How We Get Rid of Carpenter Bees

Identification and Biology:

  • Searching for favorable nesting sites and mates, large, black bees will hover around structures in the late spring and summer months.
  • These carpenter bees are about an inch long with sleek, shiny black abdomens. They are best identified by their black and yellow colour.
  • Though they are harmless and lack stingers, male carpenter bees are very aggressive and will fly up to people who are near their nests. Female carpenter bees are equipped with stingers, but only sting when threatened.
  • Adults overwinter in nests and will emerge in the spring.
  • Once mating is complete, females will excavate tunnels in wood to lay their eggs in smaller cells.
  • The entrance hole and tunnels within nesting sites are round and approximately a half inch in diameter. People are alerted to the presence of these nests by piles of sawdust beneath the hole.

Inspection & Prevention

  • Look in areas such as fascia board, out buildings, decks, benches, soffits, eaves, etc.
  • Focus on undersides of exposed wood. They excavate in areas protected from the weather.
  • Carpenter bees infest plain, painted, stained & treated wood. Redwood is their favorite.
  • Sometimes the carpenter bee will attack exposed wood inside garages, particularly if a door is often open or some other access to the outside is readily available.
  • Keeping wood protected by painting or staining can help deter carpenter bees.
  • Sealing rake board makes it inaccessible to bees and other insect pests.

 

Why do I have carpenter bees?

Instead of establishing colonies with other members of the same species, carpenter bees construct individual nests in wood structures. They build nests in trees as well as man made items crafted of wood. Carpenter bees prefer to nest in softwoods, such as cedar, cypress, fir, pine, coast redwood, and spruce, and prefer to attack exposed, weathered and unpainted wood. The pests tunnel into wooden structures such as decks and porches, doors, fence posts, roof eaves and shingles, lawn furniture, railings, telephone poles, and windowsills.

How worried should I be about carpenter bees?

The manner in which carpenter bees construct their nests can cause minor to severe property damage. When a single carpenter bee bores into a wood structure to build a nest, the damage is typically minor and limited to the cosmetic damage created by the presence of the entrance holes. However, when left untreated, future generations of carpenter bees often reuse the same nests by simply expanding the network of tunnels and constructing new cells for eggs. Over time, the continued expansion of the nest may cause severe structural damage. In addition to damaging property, carpenter bees annoy and alarm homeowners. Male bees often defend the nest by flying aggressively at intruders. Females can sting, though they rarely do.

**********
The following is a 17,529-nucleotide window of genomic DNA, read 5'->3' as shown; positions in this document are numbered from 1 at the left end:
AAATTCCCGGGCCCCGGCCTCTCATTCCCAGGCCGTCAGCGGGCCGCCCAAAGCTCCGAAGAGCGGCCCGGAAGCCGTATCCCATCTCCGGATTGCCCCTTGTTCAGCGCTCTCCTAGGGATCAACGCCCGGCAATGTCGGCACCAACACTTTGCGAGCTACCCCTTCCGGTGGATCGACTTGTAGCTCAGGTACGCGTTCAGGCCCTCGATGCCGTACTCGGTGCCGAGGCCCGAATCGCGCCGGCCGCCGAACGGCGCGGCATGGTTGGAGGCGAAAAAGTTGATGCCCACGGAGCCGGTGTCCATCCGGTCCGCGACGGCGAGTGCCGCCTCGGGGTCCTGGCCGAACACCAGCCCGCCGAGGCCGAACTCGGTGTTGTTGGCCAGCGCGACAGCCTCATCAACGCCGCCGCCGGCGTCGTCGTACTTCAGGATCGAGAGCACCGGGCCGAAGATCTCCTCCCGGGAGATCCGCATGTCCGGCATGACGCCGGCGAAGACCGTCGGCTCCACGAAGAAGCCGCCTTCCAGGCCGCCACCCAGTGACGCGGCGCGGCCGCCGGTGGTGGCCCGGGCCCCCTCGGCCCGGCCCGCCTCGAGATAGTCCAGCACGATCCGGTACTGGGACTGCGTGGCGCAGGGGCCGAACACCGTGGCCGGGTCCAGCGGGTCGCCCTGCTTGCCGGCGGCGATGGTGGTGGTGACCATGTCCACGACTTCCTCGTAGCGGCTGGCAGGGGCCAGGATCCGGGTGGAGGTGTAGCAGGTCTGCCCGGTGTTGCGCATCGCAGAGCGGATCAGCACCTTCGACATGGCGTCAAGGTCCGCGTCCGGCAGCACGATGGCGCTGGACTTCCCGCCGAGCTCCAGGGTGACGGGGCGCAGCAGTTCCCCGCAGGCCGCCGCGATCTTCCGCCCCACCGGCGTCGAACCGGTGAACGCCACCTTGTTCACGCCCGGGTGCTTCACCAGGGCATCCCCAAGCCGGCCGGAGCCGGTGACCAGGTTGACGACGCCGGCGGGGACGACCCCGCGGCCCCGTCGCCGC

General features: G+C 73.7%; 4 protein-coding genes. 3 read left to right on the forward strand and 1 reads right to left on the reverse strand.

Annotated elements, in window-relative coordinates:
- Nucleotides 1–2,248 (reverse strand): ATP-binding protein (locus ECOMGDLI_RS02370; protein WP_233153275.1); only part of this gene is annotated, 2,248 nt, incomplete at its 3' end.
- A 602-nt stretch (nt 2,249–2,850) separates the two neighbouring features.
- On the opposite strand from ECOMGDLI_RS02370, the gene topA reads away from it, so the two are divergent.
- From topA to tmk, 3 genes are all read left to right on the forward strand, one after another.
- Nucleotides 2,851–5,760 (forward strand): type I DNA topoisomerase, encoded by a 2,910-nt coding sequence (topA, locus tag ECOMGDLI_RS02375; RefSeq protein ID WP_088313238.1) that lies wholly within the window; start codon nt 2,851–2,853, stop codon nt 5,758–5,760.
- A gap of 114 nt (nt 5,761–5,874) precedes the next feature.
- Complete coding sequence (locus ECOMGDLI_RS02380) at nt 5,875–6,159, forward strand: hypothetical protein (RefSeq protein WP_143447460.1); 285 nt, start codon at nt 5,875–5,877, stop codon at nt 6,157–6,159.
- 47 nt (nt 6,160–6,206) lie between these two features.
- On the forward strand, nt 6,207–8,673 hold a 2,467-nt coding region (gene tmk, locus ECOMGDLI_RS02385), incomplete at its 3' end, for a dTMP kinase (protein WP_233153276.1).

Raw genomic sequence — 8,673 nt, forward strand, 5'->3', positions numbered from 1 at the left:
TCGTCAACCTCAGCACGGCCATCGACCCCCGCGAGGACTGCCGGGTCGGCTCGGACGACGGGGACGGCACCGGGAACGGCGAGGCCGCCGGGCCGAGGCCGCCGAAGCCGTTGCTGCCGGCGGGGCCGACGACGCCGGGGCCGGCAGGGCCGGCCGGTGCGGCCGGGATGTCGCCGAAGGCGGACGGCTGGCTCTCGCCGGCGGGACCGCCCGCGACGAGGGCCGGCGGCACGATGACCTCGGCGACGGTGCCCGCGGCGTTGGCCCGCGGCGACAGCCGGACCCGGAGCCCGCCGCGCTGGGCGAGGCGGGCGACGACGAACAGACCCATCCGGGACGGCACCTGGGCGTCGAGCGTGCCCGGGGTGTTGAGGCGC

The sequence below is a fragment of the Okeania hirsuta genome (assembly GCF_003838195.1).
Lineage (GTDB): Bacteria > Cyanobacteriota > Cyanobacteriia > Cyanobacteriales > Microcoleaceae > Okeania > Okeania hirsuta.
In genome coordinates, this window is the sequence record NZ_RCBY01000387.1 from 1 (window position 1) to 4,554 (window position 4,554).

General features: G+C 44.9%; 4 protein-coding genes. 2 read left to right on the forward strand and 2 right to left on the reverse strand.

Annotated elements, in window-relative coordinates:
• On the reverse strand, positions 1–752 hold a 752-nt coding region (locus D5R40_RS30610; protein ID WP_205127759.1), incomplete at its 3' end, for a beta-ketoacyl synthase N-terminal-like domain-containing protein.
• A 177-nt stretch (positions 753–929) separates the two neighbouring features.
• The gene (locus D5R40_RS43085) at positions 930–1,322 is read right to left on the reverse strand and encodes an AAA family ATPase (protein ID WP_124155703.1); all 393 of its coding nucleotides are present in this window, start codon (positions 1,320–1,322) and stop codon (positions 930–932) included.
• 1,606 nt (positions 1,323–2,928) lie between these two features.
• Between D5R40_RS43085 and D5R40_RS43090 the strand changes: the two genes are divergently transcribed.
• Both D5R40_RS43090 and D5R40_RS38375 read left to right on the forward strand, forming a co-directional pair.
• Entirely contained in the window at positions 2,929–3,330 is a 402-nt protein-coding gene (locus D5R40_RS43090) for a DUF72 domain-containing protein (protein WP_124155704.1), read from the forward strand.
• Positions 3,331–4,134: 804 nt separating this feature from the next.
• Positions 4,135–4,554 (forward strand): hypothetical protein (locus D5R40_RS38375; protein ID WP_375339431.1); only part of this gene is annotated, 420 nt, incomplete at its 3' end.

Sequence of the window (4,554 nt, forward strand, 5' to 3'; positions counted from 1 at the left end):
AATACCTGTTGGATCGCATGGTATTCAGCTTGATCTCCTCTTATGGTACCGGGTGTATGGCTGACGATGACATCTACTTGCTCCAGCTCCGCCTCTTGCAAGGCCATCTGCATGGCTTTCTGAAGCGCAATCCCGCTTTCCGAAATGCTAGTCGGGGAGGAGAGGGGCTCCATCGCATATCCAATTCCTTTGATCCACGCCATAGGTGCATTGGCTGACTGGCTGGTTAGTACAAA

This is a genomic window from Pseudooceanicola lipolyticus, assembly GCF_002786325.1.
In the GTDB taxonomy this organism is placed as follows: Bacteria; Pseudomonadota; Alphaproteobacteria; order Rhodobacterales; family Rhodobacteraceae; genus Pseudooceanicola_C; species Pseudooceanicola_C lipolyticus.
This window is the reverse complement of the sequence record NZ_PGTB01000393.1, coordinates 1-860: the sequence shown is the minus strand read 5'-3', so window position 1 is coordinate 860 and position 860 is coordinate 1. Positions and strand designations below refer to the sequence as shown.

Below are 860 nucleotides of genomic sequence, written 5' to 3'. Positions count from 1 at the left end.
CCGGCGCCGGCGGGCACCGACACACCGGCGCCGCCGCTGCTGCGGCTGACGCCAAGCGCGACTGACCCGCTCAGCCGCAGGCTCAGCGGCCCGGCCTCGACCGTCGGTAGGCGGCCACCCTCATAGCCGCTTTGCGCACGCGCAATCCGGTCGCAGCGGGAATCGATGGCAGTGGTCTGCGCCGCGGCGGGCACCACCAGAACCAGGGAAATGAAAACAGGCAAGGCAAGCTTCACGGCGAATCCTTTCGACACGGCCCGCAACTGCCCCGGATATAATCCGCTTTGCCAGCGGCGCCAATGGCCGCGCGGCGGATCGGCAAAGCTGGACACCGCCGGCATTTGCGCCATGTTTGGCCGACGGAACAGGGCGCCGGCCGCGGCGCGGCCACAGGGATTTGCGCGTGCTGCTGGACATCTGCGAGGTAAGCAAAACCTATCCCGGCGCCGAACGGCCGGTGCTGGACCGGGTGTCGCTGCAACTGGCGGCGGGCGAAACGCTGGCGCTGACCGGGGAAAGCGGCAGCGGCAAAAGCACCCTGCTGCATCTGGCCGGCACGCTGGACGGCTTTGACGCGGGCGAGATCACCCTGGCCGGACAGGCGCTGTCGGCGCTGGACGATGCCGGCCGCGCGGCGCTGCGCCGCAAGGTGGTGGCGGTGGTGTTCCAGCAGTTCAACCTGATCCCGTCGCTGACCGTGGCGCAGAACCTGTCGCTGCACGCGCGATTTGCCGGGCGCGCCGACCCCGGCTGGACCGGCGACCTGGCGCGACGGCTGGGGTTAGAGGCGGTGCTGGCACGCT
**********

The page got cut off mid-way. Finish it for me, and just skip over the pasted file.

How can I prevent carpenter bees invading?

Because carpenter bees prefer exposed and unpainted wood, painting or applying varnish to wood structures can help deter the pests from boring. Wood stains, however, fail to act as an effective deterrent. Homeowners and residents should also remain on the lookout for any signs of carpenter bees and contact a pest control professional in the event that an infestation occurs. Professional pest control specialists can manage and control carpenter bees safely and properly, in addition to providing information on how to prevent future problems.

Other pests related to Carpenter Bees

Remove pests from your home, and stop them from coming back

We work hard to listen, understand and assess your unique situation. Request a free, no-obligation estimate today for a customized pest program that fits your needs.

Request a Free Home Estimate
Request a Free Business Consultation

Residential Services

Protect your home from unwanted pests with customized pest control treatment

Residential Services
Commercial Services

100% Satisfaction or Money Back Guarantee

Resolving your pest problem is our #1 priority. If re-treatment is required, we'll provide immediate services at no extra cost. If your expectations are not met, we guarantee a full refund of your service payment.

Remove pests from your home, and stop them from coming back

We work hard to listen, understand and assess your unique situation. Request a free, no-obligation estimate today for a customized pest program that fits your needs.

Request a Free Home Estimate
Request a Free Business Consultation